baroquestar: (Default)
baroquestar ([personal profile] baroquestar) wrote2009-09-17 07:31 pm

Feminism and mothering - there's no "vs." here.

This article, and the resulting discussions and critiques of it, really hit close to home at the moment. I particularly recommend Lauredhel's response at Hoyden About Town.

Lauredhel summed it up beautifully, getting right into where I feel worst about the whole dialogue with this one paragraph: Stuff is not what feminist parenting is about, nor is it what parenting is about. Parenting is so, so, so, so (x etc) much more than what you freaking spend your money on. But the Barbie Question is a convenient, simplistic, attractive way to encapsulate What Feminists Are Doing Wrong This Decade.

We are still, decades after second wave, met with faint disapproval when we raise incongruities or incompatibilities between our feminist beliefs and the type of parenting that is supported/facilitated in our society. Inevitably, it's our feminism that's the problem, not the Barbies or the Bratz or the flashcards with white male doctors and firies and white female teachers and nurses. In any conflict between the two modalities, we are expected to sacrifice feminism, because to do otherwise, to deny our daughters the Bratz doll or our sons the mock assault rifle, is to be humourless, and, it's implied, a Bad Mother. The feeling one gets is that Feminism is a choice you make, discrete from everything else, and to inflict it on a child is ultimately selfish.

My feminism is not in competition with my parenting - it is inextricable from it, something I am. And that something means I do not invite sexism into my home, will not support it economically by buying Stuff that enforces problematic gender patterns, and will not encourage my child to limit herself to popular ideals based on configuration of genitals and chromosomes. And it's so much more than what I *won't* do - what WILL I do, and what DO I do? I encourage her when she wants to paint, climb, draw, use big words, pour her own tea at a tea party, be a mermaid, build a crane. She gets hugs when she's sad, comfort when she's lonely, support when she's frustrated. We respect her bodily autonomy, and expect her to respect that of others. When she asks me if girls sometimes turn into men, and boys into women when they grow up, and if sometimes boys like to pretend to be girls, I answer her honestly ("Yep, sometimes!"). When she tells someone off for calling her a "princess" and says, no, she's MAEVE, we've got her back. We talk about where our food comes from, how we can grow it, and why the worms are our friends. When she asks me awkward questions about STI infomercials on public transport, I answer her, even when it means a tramload of people quietly LOLing at me. The house is full of laughter, love, craziness and, for some reason, socks with no pair.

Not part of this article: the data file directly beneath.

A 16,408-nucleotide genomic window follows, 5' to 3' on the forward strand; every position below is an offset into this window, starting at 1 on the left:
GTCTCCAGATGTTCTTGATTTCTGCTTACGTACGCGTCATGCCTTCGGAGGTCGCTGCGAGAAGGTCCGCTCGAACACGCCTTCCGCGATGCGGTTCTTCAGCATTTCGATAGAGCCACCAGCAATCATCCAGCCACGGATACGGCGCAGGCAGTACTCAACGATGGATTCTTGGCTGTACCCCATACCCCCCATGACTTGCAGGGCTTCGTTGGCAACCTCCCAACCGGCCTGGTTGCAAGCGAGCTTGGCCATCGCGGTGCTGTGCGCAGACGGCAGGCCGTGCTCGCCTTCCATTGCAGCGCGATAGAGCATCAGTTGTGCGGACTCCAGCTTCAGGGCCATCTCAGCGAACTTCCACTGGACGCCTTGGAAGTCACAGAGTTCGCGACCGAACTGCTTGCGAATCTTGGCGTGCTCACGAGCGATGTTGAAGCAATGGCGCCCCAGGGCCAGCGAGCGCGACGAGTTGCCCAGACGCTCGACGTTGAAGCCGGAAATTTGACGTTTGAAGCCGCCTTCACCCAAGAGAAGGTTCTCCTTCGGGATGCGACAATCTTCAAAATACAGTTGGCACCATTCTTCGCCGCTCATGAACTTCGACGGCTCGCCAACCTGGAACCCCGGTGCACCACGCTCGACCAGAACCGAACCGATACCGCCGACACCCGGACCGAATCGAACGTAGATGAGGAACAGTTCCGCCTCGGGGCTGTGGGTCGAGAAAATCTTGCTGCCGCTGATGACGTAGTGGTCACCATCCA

Do I sound like a joyless, negative, childood ruiner to you? Does telling her I won't buy a Barbie (and this is why) negate the rest of it?

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